Volume 6, Issue 6 (June 2009)
Effect of Autoclave Curing on the Compressive Strength and Elastic Modulus of Lightweight Aggregate Concrete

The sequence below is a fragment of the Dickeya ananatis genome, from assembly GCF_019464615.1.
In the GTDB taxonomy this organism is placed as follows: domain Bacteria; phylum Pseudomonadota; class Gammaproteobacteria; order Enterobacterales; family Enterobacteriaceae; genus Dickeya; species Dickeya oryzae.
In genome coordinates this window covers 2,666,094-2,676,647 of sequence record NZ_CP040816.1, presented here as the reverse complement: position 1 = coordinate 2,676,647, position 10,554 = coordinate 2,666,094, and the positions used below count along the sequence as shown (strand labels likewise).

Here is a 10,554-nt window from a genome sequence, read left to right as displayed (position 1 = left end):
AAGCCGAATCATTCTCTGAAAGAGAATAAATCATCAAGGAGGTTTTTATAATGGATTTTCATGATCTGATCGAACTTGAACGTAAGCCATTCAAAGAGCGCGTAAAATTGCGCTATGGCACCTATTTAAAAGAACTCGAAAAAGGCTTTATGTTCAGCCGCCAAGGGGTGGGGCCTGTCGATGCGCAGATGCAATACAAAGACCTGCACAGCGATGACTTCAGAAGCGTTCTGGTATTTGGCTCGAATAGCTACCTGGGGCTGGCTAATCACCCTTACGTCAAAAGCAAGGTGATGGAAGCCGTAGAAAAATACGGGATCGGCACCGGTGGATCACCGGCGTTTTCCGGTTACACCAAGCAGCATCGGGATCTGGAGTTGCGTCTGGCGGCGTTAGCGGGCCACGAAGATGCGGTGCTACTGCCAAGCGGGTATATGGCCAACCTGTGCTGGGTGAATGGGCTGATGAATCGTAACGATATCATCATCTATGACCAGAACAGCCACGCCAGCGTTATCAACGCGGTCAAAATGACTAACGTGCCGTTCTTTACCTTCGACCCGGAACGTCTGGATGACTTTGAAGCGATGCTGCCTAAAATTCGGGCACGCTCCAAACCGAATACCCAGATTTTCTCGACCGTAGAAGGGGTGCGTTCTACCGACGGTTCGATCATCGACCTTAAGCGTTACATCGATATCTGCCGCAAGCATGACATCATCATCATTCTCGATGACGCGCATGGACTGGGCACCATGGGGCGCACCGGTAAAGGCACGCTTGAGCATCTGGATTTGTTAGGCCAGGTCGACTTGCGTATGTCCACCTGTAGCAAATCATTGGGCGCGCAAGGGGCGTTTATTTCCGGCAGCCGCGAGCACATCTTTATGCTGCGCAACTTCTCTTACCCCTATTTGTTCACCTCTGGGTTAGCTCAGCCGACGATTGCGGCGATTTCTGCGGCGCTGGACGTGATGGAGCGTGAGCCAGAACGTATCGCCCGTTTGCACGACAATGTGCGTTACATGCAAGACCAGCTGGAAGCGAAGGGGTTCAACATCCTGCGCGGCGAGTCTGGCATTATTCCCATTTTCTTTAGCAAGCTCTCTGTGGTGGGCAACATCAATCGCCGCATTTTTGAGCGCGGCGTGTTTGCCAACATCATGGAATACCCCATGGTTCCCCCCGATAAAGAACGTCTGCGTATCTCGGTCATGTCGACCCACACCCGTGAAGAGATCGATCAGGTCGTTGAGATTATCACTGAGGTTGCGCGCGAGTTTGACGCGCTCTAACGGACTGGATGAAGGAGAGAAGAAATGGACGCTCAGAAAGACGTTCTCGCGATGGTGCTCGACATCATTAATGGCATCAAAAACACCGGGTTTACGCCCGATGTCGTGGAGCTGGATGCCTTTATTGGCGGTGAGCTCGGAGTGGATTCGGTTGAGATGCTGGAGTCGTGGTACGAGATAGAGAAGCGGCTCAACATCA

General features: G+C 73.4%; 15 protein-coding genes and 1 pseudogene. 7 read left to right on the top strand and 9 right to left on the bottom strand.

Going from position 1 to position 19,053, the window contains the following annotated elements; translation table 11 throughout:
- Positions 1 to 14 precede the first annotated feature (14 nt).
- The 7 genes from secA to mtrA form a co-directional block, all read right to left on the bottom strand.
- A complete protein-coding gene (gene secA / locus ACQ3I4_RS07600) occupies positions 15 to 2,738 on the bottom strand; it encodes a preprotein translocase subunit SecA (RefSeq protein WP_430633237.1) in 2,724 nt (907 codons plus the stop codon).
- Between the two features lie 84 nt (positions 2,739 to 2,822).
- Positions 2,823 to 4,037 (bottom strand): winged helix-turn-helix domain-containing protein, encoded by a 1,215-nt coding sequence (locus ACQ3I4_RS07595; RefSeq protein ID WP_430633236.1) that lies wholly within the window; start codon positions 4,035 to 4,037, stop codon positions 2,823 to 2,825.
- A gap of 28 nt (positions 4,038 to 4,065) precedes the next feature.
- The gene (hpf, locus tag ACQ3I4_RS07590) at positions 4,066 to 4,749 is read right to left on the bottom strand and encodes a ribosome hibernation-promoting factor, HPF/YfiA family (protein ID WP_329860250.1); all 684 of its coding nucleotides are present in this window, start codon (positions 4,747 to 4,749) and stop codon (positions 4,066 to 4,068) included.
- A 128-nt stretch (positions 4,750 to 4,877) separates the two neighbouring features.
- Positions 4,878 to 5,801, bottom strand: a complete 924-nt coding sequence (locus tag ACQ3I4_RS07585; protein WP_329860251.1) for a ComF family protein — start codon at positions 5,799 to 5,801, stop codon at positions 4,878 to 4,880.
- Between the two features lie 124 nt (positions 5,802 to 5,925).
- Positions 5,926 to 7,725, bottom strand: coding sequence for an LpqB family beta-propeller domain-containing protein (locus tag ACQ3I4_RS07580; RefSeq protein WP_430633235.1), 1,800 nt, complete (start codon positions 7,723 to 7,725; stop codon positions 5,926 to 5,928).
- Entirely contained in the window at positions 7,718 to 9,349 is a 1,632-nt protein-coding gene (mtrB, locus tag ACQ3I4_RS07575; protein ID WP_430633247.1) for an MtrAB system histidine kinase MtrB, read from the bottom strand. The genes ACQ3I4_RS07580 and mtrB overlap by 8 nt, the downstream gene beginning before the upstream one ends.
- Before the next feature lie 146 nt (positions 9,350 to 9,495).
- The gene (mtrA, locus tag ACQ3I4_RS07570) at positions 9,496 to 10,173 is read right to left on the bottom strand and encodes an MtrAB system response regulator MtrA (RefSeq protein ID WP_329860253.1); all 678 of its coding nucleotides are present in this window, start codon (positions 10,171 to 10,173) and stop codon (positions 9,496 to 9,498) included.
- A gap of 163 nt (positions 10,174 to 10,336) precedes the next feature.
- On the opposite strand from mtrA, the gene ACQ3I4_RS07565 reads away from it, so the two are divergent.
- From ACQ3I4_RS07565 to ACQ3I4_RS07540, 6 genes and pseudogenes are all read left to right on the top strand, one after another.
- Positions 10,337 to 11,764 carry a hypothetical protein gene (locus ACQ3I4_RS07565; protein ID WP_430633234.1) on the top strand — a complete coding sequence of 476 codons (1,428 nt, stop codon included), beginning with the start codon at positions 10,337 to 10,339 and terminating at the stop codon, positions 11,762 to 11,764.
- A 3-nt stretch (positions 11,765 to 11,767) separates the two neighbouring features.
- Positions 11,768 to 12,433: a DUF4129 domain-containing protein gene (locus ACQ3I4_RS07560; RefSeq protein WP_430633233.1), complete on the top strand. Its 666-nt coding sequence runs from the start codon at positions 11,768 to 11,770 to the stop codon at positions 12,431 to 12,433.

In this study, three types of concrete specimens of different proportions were prepared and mixed at water-to-binder ratios (w/b) of 0.28, 0.32, and 0.40. The specimens were normal-weight concrete (NWC), lightweight sand concrete (LWSC), and lightweight aggregate concrete (LWAC). The specimens then underwent standard curing and autoclaving for 3, 7, 28, and 56 days. Comparisons were made among the specimens in terms of compressive strength and elastic modulus. Experimental results show that after standard curing, the compressive strength of NWC, LWSC, and LWAC at w/b=0.28 were 62.7 MPa (100 %), 54.7 MPa (87 %), and 39.4 MPa (63 %), respectively, indicating that greater particle density aggregates led to better compressive strength. After 56 days of autoclaving, NWC showed the highest compressive strength, followed by LWSC and LWAC. The compressive strength and elastic modulus at Day 28 and Day 56 of autoclaving were close to those at Day 91 and Day 120 of standard curing, respectively; this trend was observed in both NWC and LWSC. The moduli of elasticity for NWC, LWSC, and LWAC at different curing ages were 20.35–33.20, 17.98–24.02, and 10.58–12.95 GPa, respectively, which decreased with increasing lightweight aggregate content in the concrete.